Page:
The White House called the verdicts against three Al Jazeera journalists convicted in Egypt of assisting the Muslim Brotherhood a ruling that “flouts the most basic standards of media freedom and represents a blow to democratic progress in Egypt.”

Australian Peter Greste, Egyptian-Canadian Mohamed Fahmy and Egyptian producer Baher Mohamed were sentenced to seven years behind bars for “spreading false news,” falsely portraying Egypt as being in a state of “civil war,” and aiding the Brotherhood. Mohamed received an extra three years on his sentence for possessing ammunition.

Al Jazeera English managing director Al Anstey said the journalists were imprisoned “for doing a brilliant job of being great journalists.”

“There were many moments during the hearings where in any other court of law, the trial would be thrown out,” Anstey said. “There were numerous irregularities in addition to the lack of evidence to stand up the ill-conceived allegations.”

“Perhaps most disturbing is that this verdict comes as part of a succession of prosecutions and verdicts that are fundamentally incompatible with the basic precepts of human rights and democratic governance. These include the prosecution of peaceful protesters and critics of the government, and a series of summary death sentences in trials that fail to achieve even a semblance of due process,” White House press secretary Josh Earnest said in a statement.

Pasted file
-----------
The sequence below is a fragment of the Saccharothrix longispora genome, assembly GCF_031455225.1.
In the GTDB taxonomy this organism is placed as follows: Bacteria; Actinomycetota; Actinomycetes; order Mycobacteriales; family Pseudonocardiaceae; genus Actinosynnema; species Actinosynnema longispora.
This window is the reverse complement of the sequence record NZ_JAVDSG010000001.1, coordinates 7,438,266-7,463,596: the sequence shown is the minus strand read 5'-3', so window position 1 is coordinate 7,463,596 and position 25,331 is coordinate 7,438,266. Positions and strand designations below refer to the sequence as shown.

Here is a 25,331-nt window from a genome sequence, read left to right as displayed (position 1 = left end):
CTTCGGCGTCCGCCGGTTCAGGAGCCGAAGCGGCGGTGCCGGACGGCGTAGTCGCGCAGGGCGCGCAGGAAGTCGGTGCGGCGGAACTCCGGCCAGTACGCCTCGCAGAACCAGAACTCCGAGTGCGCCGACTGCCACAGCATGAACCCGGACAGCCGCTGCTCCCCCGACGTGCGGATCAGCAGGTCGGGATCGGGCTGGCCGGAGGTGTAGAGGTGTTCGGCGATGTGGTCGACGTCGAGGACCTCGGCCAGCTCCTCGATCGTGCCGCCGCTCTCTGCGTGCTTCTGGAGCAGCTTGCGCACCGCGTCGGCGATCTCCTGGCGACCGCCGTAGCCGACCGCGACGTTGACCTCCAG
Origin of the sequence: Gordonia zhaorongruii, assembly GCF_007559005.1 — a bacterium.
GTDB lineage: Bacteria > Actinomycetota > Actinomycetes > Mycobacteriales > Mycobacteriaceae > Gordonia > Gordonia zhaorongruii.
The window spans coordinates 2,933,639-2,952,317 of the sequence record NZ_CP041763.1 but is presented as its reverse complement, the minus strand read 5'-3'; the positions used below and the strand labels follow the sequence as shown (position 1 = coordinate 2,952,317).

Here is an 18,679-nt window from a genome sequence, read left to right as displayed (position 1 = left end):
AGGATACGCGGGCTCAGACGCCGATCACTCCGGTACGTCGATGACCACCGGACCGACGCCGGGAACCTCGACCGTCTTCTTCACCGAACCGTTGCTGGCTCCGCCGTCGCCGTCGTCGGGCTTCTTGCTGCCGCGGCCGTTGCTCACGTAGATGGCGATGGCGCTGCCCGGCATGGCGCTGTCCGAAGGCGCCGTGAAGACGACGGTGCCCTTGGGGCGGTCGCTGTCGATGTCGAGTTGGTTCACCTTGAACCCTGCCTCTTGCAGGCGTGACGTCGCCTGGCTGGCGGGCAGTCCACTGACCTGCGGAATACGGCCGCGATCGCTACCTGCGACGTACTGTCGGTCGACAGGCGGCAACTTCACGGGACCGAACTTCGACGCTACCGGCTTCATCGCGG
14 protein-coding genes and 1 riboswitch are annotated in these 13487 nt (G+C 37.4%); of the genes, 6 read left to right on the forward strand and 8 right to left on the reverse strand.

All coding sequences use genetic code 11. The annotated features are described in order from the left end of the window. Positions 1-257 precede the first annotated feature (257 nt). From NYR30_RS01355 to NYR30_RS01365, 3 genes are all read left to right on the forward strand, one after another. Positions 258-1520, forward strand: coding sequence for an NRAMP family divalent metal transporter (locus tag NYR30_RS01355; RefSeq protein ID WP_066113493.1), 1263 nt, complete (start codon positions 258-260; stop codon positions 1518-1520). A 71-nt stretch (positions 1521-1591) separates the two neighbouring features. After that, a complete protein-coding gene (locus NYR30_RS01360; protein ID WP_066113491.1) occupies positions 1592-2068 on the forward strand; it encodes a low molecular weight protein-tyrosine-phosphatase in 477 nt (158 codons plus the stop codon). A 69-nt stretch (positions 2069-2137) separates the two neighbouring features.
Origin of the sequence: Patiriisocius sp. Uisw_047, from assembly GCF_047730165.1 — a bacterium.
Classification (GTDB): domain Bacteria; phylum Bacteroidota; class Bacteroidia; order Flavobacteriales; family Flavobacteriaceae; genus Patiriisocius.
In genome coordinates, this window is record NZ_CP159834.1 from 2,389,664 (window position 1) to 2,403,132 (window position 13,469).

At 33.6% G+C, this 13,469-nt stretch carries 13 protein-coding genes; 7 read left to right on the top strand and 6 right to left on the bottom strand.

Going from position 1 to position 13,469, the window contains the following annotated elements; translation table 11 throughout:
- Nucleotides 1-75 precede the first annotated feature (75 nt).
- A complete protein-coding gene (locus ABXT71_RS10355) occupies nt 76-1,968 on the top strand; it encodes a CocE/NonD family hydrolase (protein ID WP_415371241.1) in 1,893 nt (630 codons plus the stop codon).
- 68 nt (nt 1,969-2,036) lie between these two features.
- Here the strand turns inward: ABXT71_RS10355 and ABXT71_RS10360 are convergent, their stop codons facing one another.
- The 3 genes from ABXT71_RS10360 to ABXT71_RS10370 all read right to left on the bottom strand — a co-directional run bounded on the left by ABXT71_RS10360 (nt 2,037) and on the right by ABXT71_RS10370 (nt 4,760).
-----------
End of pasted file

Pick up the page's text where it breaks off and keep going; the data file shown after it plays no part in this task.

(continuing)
An Egyptian court recently affirmed a death sentence against the Brotherhood’s leader, Mohamed Badie.

“It should be emphasized that the victims in these cases are not just the defendants and journalism more broadly, but the Egyptian people, who have courageously asserted their demands for the fundamental freedoms to which all are entitled. We call on the Egyptian government to pardon these individuals or commute their sentences so they can be released immediately, and grant clemency for all politically motivated sentences – starting with the other defendants in this trial,” Earnest added.

Secretary of State John Kerry called the sentences for the Al Jazeera crew “chilling” and “draconian.”

“Injustices like these simply cannot stand if Egypt is to move forward in the way that President al-Sisi and Foreign Minister Shoukry told me just yesterday that they aspire to see their country advance,” Kerry said in a statement.

“As I shared with President al-Sisi during my visit to Cairo, the long term success of Egypt and its people depends on the protection of universal human rights, and a real commitment to embracing the aspirations of the Egyptians for a responsive government. Egyptian society is stronger and sustainable when all of its citizens have a say and a stake in its success. Today’s verdicts fly in the face of the essential role of civil society, a free press, and the real rule of law. I spoke with Foreign Minister Shoukry again today to make very clear our deep concerns about these convictions and sentences,” he continued.

“Yesterday, President al-Sisi and I frankly discussed these issues and his objectives at the start of his term as President. I call on him to make clear, publicly, his government’s intention to observe Egypt’s commitment to the essential role of civil society, a free press, and the rule of law. The Egyptian government should review all of the political sentences and verdicts pronounced during the last few years and consider all available remedies, including pardons.”